Paul Metcalf, 1917–1999
(Photograph by Jonathan Williams)
(Photograph by Jonathan Williams)
Paul Metcalf, regarding Michel Butor’s 1963 Mobile, A Study for a Representation of the United States, with its dedication to Jackson Pollock:
. . . it is the first full-length prose work I know in which—as in Pound, Williams, Olson—the meanings are stripped of all literary trappings, lying (as pigments) nakedly side by side, the shock of juxtaposition unmitigated.And, countering “Jonathan Williams, in a letter,” who’d complained the book “is merely grist,” Metcalf quotes Wright Morris’s The Territory Ahead (1963):
has Butor read our poets, or did he get it from the painters? In any case, this is a re-emergence of an old tradition of franco-american interchange, one that involved Jefferson, Franklin, Crevecoeur and de Tocqueville . . . it is also in the tradition of that secondary European greed, not the landgrabbers, but those who gathered, at second hand, the land’s natural life: as, Coleridge mining the Bartrams—here, Butor makes a feast of Audubon, picking the birds clean.
“Walt Whitman . . . is the forerunner of those anonymous classics the Sears, Roebuck and Montgomery Ward catalogues. The poetry of things. The poetry of the sheer weight and number of things. The uses, abuses, and value of things, the appearance, description, and nature of things, the name and number of things, with their price, place, and listing in the great plan. . .Metcalf adds: “we see this reappearing in PATERSON, the geological analysis of the Passaic riverbed, listing of the sediments, and in MAXIMUS Olson’s fondness for lists of maritime provisions. Here in MOBILE, there is the incessant listing of place names, small and large, from all over our map . . .” Out of the Robert Buckeye-edited From Quarry Road: Uncollected Essays and Reviews of Paul Metcalf (Amandla, 2002). (Metcalf’s own 1979 Zip Odes is “composed entirely of place names, as they appear, state by state, in the U. S. Postal Service Zip Code Directory . . . nothing has been added—there are no ‘filler’ words, or ‘combining’ words.”)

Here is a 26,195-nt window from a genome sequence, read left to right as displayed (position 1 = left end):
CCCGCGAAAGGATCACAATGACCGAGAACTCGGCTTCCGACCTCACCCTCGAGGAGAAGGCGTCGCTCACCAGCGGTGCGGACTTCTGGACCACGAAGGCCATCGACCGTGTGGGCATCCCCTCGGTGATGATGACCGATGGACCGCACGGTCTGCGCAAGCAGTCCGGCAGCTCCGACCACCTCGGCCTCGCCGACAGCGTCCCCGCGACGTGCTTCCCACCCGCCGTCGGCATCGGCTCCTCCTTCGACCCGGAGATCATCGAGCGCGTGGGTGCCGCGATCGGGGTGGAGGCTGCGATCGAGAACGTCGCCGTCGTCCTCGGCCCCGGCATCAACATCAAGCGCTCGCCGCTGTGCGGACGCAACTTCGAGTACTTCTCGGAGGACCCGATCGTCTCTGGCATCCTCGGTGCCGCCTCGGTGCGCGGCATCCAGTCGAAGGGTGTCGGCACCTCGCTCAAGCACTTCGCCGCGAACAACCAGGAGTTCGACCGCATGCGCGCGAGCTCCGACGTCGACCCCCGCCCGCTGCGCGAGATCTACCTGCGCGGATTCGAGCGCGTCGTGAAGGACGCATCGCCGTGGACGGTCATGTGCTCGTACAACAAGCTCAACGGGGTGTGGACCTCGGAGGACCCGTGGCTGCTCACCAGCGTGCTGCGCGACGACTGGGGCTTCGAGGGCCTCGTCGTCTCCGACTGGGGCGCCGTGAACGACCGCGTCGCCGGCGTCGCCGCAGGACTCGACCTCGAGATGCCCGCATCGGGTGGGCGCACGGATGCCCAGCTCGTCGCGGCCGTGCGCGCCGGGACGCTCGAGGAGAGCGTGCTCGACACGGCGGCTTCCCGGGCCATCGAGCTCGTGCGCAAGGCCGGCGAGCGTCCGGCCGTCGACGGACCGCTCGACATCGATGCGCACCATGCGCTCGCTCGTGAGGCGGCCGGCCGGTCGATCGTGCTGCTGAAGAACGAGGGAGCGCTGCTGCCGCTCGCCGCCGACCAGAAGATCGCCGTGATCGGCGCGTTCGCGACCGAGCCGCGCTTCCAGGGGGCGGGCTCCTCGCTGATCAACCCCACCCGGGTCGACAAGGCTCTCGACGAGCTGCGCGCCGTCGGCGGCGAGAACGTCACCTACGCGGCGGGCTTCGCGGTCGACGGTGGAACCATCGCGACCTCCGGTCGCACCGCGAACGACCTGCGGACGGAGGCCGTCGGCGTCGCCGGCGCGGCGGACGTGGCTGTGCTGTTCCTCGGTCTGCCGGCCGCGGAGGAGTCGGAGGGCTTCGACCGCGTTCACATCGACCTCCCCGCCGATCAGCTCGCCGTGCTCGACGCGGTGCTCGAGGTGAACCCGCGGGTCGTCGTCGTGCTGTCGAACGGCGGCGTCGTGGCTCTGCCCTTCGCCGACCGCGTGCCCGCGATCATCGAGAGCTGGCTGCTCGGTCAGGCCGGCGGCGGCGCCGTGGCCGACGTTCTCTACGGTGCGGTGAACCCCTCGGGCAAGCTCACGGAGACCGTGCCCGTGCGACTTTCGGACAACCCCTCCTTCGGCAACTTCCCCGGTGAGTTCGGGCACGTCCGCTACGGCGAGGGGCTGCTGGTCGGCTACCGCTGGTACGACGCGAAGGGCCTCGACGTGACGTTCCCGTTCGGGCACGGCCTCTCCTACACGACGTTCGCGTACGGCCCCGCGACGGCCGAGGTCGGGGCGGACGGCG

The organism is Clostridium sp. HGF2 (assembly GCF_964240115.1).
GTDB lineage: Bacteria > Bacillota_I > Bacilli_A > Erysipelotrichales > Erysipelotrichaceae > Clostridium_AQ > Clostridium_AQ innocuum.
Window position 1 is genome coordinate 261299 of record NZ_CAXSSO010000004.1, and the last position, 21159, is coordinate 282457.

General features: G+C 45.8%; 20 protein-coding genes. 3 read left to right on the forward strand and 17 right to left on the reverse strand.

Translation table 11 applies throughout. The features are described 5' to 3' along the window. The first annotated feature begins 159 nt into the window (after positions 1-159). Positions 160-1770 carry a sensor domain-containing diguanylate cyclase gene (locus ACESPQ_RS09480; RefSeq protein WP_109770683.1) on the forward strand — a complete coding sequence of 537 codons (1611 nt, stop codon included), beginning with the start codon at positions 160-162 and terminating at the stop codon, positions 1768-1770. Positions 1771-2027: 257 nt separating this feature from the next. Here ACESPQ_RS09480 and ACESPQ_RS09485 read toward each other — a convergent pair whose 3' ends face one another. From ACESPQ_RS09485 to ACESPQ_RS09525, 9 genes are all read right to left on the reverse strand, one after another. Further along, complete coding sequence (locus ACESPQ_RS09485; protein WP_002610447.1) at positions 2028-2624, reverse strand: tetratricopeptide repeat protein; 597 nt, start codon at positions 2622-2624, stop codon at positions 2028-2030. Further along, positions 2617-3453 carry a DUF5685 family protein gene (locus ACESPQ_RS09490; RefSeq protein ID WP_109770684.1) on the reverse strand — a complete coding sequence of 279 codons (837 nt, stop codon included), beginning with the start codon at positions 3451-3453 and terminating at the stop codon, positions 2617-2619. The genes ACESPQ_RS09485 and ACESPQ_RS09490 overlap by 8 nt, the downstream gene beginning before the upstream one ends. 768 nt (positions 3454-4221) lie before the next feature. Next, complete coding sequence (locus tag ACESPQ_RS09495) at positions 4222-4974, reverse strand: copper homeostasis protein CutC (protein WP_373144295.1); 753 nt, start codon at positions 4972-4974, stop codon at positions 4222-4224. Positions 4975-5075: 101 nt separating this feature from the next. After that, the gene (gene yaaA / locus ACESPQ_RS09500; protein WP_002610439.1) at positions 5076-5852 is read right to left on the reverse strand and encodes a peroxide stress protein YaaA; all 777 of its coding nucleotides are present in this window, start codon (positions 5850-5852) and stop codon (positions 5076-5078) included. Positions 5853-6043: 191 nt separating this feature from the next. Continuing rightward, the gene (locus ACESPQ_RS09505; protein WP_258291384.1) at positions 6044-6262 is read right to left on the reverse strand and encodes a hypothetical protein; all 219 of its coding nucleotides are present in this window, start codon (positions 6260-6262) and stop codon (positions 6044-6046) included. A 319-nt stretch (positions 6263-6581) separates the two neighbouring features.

“The mystic meaning proper to objects themselves is the poetry in Whitman. The mere sight of things, a listing of their uses, excites in the American a rudimentary aesthetic. It is not uniquely American, but as Americans we rely on it almost uniquely. After all, what else is there?”
Metcalf’s “Johnny Appleseed” with its making distinct the sedentary (“those who stand within”) and the walker. Buckeye suggests that the piece appeared in “Correction Two, 1968”—though under the title “Johnny Appleseed: 1966” I located it in Clark Coolidge’s Joglars 3:
Everything in this country is so new, by almost any terms, that it is only through history that one gets a fix(The Roger Williams lines and those regarding the soil’s outweighing the crop appear in “Whitman and Melville” in Where Do You Put the Horse? Too, I note that the final “and moves” is particular to the Joglars version, and lacking in the Buckeye.) The walkers versus the stuck. Marvelous.
and our history—post-columbian—is recent, by comparison with those of antiquity . . . the hailstones on the roof rattle in our ears, for all the insulation and acoustical tile: traditions re-surface . . .
That favorite old fork in the road, the division of melville and whitman, is still apt and dramatic:
an idle guessing game can be played on the question of whether the two ever met: it can be no more than a guessing game, for if they did meet they surely had nothing to say to each other
melville, the last forty years of his life, was a gentleman, meaning that he dissembled (in the one book, moby-dick, he gave the lie to the pose)